I couldn't test the intercom, having reviewed a single unit, but the 10c sports four-way chatting up to 1600 metres, music-sharing so that everyone can listen to the same tunes, and, like the Cardo, universal intercom so that you can chat with the black sheep who didn't buy the same as everyone else.
While I wouldn't go toe-to-toe in a knowledge smack-down with a real photographer, I'll go as far as to say the camera is great. It is warmer than the cool SJ4000, doesn't drop frames, looks good at high speed, and has a nice saturation that isn't by any stretch over the top. It shoots at 1080p full HD at 30fps, or 720p at 60fps, same as my SJ4000, and a little fish-eyed. I'm unsure how it shapes up to a Go Pro. It takes photos at 3.5MP.
You can fix tilting by turning the lens and move the mount so that it will shoot as high or as low as you like it.
That brings us to video tagging, the best part of the camera. Tap the camera button a certain number of times and it will set aside the last and next 60 seconds in its own video file so you can pluck that out and show your friends how the B-Double closed out on you. My would-be murderer was someone on Lygon street. Footage captures your tunes and chatter, too.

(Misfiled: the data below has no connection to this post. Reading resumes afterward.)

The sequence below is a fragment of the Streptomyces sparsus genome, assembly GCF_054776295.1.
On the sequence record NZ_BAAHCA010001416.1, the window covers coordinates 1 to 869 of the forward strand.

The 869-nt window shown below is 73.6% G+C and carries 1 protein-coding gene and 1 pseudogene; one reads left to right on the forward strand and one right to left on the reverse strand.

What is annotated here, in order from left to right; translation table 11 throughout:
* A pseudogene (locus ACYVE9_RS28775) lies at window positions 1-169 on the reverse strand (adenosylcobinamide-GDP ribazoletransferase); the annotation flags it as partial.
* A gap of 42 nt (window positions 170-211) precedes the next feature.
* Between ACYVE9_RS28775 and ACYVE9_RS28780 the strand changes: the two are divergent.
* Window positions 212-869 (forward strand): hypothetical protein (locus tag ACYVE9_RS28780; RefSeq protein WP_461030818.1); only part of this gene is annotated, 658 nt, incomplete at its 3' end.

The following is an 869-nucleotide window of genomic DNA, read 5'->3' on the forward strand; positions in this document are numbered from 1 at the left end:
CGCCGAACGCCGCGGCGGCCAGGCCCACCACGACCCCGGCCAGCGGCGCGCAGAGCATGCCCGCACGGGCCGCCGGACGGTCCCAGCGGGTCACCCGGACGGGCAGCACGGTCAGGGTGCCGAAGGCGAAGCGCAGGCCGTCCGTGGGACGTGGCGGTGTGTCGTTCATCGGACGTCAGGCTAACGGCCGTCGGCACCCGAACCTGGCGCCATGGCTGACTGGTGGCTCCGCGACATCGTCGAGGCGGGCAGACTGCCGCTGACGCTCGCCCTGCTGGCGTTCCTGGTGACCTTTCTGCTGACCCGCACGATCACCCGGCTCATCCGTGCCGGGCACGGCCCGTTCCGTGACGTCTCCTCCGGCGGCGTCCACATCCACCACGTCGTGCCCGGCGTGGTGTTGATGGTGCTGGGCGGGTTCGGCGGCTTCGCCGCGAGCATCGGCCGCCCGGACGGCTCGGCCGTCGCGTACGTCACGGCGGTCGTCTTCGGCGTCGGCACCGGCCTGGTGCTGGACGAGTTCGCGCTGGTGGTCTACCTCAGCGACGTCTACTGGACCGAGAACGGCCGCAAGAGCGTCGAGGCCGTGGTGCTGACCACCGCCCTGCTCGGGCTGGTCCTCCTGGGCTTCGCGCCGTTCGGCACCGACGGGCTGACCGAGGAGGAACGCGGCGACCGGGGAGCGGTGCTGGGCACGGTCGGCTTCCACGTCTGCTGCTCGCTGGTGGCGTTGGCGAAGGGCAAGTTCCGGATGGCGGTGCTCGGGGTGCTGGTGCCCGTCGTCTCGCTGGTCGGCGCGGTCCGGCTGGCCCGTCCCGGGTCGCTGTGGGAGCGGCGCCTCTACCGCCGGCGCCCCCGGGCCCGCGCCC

Someone call Elon Musk because the 10c battery doesn't seem to die. Well it does after 17 hours, or two hours after the camera shuts off at its max film time of 120 minutes, leaving you breathing space to listen to music.
Upgrading is easy. Plug it in and run the app. You can control intercom lists, speed dials, and radio stations from there too.
This thing is smarter than I am. Cardo have produced a feature-packed giant in the PackTalk so full of options that I just about polished a six pack before pairing it with my phone. You'll need to spend a little time mastering it, and to this end YouTube is your friend.
You can also use snappy voice activation to avoid the otherwise IVR-like manual processes, and even change the sensitivity so that you don't accidentally turn on a feature when you are talking to yourself (you all do that on a ride, right?).
Cardo have made the important things easy by using a web portal it calls Cardo Community. There you can add your eight mates to your buddy list so that when you turn the unit on (it says "Hello [your name]"), it will find those nearby and connect. It makes intercom flawless and is a major plus for the unit.
You can also search for friends or random riders like I did on the portal to round out your list.
While you're there you can add your favourite radio stations, and favourite friends and family members to call.
Updating the firmware is slick and seamless on Windows 10 using Chrome or Firefox.